I found myself the recipient of incredible generosity once more on the day after Christmas.  My Kenyan host family from 2009, the Wetindi’s, invited me to stay at their “upcountry” home in RURAL western Kenya.  Kenyans who live in the city often have a rural home where they were raised/where extended family remains.  During the holidays the city practically empties as Kenyans head “upcountry.”  Lugari is a place where the day seems to slide by slowly, where maize grows high, red dirt roads stretch ever long through fields, and there is always one more cup of tea to be had.  7 hours on a bus, 1 hour on a mini bus, and 1 hour on a piki (motorcycle) will get you there in time for the sun to set.  For five days I enjoyed long walks, fresh produce, meat, and milk, no running water, gorgeous countryside, curious kids shrieking “mzungu!!” (white person!), star-filled night skies, and fresh clean air.  Every night found me collapsing into bed, completely exhausted but heart full to the brim.

Thank you Tana, team mates, neighbors, and Wetindi family & friends for making December truly incredible.

Planting a tree in Machakos, Kenya

Kijabe, Kenya

Tea time!  Kenyan chai = black tea, whole milk, and sugar

Elicah Wetindi, aka my Kenyan Mama. Lugari, Kenya

Obed and Joseph. Lugari, Kenya

Joab brought us fresh bananas from the river. Lugari, Kenya

1, 2, 3 kiddos on a bike

Joseph, Nico, David, Joab, Rozy,and  Benard sharing a funny moment.  Good people, wonderful friends.

Apparently I looked strange, haha.

Tree farmer & family. Lugari, Kenya

Walking home before the rain. Lugari, Kenya

Joyful friend Joab. Lugari, Kenya

Gathering wood by the river. Lugari, Kenya

Roy, neighborhood kids and grain for porridge

Nightfall in Lugari, Kenya

Piga Picha (can I take your photo)?  All smiles.

So young, so strong

Roasted maize under the stars. Delicious. Lugari, Kenya

Sunrise in Lugari, Kenya.

November 14, 2011 11:15 am
Published in: Uncategorized

I have a mailing address! If you wanna make a Montana girl in a big African city smile, send your hand-written love here…

Bess Brownlee 
c/o OFM
Box 21171
AIM International Services
Wilson Airport
Nairobi, Kenya 00505

(it is best not to send anything bigger than a manila envelope, or else it probably won’t get to me… and if it does, I will have to pay big bucks to pick up a package, boo!)  It will take about two weeks for mail to get to me from the states.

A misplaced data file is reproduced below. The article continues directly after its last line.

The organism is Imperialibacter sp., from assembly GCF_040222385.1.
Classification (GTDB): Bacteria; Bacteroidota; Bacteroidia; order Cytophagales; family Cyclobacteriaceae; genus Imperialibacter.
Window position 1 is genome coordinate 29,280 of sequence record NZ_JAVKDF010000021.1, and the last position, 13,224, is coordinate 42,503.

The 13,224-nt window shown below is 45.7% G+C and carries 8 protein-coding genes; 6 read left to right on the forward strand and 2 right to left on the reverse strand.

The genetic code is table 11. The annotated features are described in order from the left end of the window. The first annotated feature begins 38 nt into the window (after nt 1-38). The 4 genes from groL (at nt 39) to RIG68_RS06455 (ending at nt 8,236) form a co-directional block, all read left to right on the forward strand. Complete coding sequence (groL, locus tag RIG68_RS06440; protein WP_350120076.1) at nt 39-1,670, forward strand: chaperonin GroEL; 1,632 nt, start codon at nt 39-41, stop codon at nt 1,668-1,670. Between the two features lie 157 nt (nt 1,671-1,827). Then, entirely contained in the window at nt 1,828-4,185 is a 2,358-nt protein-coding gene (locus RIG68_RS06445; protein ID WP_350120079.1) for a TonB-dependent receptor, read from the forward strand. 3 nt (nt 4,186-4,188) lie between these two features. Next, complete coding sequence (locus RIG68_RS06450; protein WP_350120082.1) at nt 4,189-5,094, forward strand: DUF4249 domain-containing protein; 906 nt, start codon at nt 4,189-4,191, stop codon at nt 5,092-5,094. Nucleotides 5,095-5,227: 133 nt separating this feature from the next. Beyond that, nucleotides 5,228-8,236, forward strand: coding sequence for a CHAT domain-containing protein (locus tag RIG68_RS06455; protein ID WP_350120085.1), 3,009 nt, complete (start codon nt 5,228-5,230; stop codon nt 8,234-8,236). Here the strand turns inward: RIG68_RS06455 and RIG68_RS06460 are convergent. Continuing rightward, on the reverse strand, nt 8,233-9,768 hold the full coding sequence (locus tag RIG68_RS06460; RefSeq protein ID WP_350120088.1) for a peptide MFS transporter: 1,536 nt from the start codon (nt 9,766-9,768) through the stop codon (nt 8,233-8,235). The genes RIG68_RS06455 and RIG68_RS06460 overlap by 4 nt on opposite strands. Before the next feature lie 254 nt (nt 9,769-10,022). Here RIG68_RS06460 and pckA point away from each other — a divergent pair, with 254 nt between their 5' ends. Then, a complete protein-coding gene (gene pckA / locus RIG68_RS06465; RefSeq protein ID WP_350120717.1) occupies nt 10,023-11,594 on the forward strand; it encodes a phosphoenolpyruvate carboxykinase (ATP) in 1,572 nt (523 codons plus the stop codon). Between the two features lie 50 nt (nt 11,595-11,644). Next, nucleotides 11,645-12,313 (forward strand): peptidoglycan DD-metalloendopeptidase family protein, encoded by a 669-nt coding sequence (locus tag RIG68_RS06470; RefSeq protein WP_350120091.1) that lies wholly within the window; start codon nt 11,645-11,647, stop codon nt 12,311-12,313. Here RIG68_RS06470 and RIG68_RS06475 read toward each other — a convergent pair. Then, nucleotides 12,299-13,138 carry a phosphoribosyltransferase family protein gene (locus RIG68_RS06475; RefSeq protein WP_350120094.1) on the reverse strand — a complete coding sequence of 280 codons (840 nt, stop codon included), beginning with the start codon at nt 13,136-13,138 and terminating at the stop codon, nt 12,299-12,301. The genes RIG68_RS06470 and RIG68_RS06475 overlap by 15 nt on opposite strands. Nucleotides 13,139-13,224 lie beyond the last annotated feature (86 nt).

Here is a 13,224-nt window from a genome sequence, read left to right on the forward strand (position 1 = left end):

Miss and love you all!!

October 7, 2011 10:45 am
Published in: Uncategorized

I’M HERE!  AHHHHHH!  Many hugs, pounds of luggage, inflight movies, and tiny-weenie airplane bathrooms later I touched down in Kenya!  All of our luggage made it too… well mostly.  Turns out Delta doesn’t think very highly of iMacs traveling to Africa… they flat out refused to check my computer in it’s neatly and (very) securely packed box.  Beasts.  After some very ugly crying at the check-in counter I accepted defeat and handed my other arm iMac over to AIM in Atlanta for safe-keeping.  Still fannaggling (yup, I said it) a way to get it here, by the end of Oct, but it looks like it might work out.  Keep that in your prayers, I can’t really do my job with On-Field Media without it…eeee.


Any who, all 13 of us new full-termers (those of us that will be in Africa for 2+ years) and 6 kiddos stumbled out of Jomo Kenyatta airport in Nairobi late on the 30th of September.  Praise God.  The familiar smells of the city met my nose; diesel, body, sweat, fast food, and trash.  A cacophony of shouts, horns, wheels, music greeted my ears, all bringing the Nairobi I experienced two years ago back to center stage.  I’m in Africa.  This is going to be my home.  Whoa.


We spent a few days recovering (sleeping) at an AIM run guesthouse tucked away behind walls draped with flowering vines.  Mayfield.  A little refuge in a bustling city. A constant flow of missionaries surged through Mayfield everyday… each bringing their own tales from all over Africa.  What a place. Our group grew there, as new full-term brothers and sisters from the Brazil, England, Canada joined us for Africa Based Orientation (ABO)

While at Mayfield I was kidnapped several times… don’t worry Mom, it was people I knew!  Fellow Nairobi missionaries Tana and Michelle took me out for lunch (who knew they had sushi in Kenya?!) and frozen yogurt (didn’t even know that existed here!)  I think I experienced Western culture shock instead of African.  I am looking forward to getting to know these sassy ladies more, as well as discovering this crazy city.  The next day I got to sit-in on On-Field Media’s (OFM) weekly project update/devotional/prayer meeting.  It was surreal to be sitting in the offices I had been working for over a year to get to… to meet the team that I had only emailed/Skyped, and to hear all about their recent filming adventures (eh hem, Madagascar!)   They also took me to experience Ethiopian food, which did not disappoint.